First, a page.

The pursuit of big donors could be politically risky for Mr. Biden in a Democratic primary already infused with outrage about the influence of the wealthy in politics. Some of Mr. Biden’s rivals, including Senators Bernie Sanders of Vermont and Elizabeth Warren of Massachusetts, have effectively sworn off high-dollar fund-raising altogether.
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In an email to Democratic donors in the Philadelphia area earlier this week, David Cohen, a former party operative who is now a Comcast executive, outlined plans for a major fund-raising event in the city shortly after Mr. Biden’s announcement, likely in the middle of next week, and encouraged potential attendees to mail their checks to Mr. Biden’s operation even before he joins the race.
Mr. Cohen’s email suggested that potential donors should raise $14,000 each, in increments of $2,800, the maximum contribution allowed, and listed a number of party leaders planning to support Mr. Biden, including former Gov. Ed Rendell of Pennsylvania and former Mayor Michael Nutter of Philadelphia. Plans for a Philadelphia fund-raising event were first reported by the radio station WHYY.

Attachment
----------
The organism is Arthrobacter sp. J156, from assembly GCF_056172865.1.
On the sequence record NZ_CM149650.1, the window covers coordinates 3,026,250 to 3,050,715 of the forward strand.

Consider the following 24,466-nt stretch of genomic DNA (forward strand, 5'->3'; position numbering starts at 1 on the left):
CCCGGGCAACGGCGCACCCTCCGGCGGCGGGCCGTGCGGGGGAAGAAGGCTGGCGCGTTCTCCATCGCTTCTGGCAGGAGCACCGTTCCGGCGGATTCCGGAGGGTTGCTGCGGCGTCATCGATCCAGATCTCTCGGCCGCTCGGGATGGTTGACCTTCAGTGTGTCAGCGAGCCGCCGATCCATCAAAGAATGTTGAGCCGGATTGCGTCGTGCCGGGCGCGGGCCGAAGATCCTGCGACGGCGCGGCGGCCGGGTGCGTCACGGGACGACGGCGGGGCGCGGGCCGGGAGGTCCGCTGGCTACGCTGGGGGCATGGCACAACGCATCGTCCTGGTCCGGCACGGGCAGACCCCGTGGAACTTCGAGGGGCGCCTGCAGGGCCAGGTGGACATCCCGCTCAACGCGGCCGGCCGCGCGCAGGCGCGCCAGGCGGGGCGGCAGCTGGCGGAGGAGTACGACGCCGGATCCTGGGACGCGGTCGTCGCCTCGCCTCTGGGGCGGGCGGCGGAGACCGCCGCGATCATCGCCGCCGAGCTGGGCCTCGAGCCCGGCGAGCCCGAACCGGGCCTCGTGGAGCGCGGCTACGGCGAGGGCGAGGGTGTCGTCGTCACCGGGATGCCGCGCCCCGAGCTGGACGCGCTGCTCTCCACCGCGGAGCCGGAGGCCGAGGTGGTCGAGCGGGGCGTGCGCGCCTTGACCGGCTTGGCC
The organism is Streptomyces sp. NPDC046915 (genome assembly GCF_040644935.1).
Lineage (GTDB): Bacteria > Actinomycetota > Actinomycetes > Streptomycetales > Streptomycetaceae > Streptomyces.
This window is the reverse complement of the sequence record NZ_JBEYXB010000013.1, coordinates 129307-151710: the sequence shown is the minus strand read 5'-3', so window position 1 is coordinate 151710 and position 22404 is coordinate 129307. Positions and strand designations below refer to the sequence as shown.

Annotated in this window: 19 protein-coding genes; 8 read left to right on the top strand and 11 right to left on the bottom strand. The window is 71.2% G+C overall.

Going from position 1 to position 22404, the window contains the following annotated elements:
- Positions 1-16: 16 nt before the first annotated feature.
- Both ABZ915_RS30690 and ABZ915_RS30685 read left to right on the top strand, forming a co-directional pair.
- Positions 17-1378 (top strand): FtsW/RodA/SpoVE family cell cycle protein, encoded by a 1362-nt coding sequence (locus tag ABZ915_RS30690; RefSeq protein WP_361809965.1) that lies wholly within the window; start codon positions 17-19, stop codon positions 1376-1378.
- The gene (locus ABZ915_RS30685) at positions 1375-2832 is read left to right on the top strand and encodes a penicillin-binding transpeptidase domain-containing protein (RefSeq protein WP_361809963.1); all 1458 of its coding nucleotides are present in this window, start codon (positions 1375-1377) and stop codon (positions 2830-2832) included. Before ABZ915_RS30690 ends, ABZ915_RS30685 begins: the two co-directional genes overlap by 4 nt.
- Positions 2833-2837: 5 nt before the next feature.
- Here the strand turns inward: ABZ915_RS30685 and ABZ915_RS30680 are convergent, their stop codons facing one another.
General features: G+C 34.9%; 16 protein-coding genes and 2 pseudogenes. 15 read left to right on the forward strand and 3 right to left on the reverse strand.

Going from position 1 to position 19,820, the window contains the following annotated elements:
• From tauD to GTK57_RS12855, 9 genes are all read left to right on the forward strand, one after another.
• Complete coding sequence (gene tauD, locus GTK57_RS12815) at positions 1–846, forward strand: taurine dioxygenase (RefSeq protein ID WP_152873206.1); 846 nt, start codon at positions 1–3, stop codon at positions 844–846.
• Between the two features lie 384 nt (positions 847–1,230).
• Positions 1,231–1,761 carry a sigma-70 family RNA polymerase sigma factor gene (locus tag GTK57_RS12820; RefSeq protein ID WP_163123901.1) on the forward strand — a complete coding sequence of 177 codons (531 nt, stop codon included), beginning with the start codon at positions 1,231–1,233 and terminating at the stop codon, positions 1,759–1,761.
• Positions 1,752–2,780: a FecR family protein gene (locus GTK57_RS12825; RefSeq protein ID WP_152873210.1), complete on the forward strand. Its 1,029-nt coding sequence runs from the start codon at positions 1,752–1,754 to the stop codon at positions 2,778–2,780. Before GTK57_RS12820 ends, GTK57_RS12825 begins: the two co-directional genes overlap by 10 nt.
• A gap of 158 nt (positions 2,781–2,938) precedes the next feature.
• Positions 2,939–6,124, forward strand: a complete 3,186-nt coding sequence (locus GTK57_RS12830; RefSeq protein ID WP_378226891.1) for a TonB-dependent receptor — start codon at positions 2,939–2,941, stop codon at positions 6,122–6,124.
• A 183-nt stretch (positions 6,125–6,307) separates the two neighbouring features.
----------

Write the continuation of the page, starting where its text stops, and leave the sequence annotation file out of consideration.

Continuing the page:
A spokesman for Mr. Biden declined to comment on the fund-raising activity or the timing of his entry into the race. Mr. Cohen did not respond to an email, but a spokeswoman for Comcast said he declined to comment.
Stephen A. Cozen, a Philadelphia-based lawyer and a longtime friend of Mr. Biden, confirmed he was helping to organize the Philadelphia-based event next week, laying the groundwork for what Mr. Biden’s backers hope will be a significant financial show of force.
“You can actually start raising money,” Mr. Cozen said, adding that they hoped but were not certain that Mr. Biden would attend the fund-raising gathering.
Both Mr. McInerney and Mr. Cohen assured donors in their emails that their checks would be returned if Mr. Biden did not ultimately join the presidential race.
Mr. Cozen, however, said he had no doubt of Mr. Biden’s plans.
“He’s going to run,” Mr. Cozen said.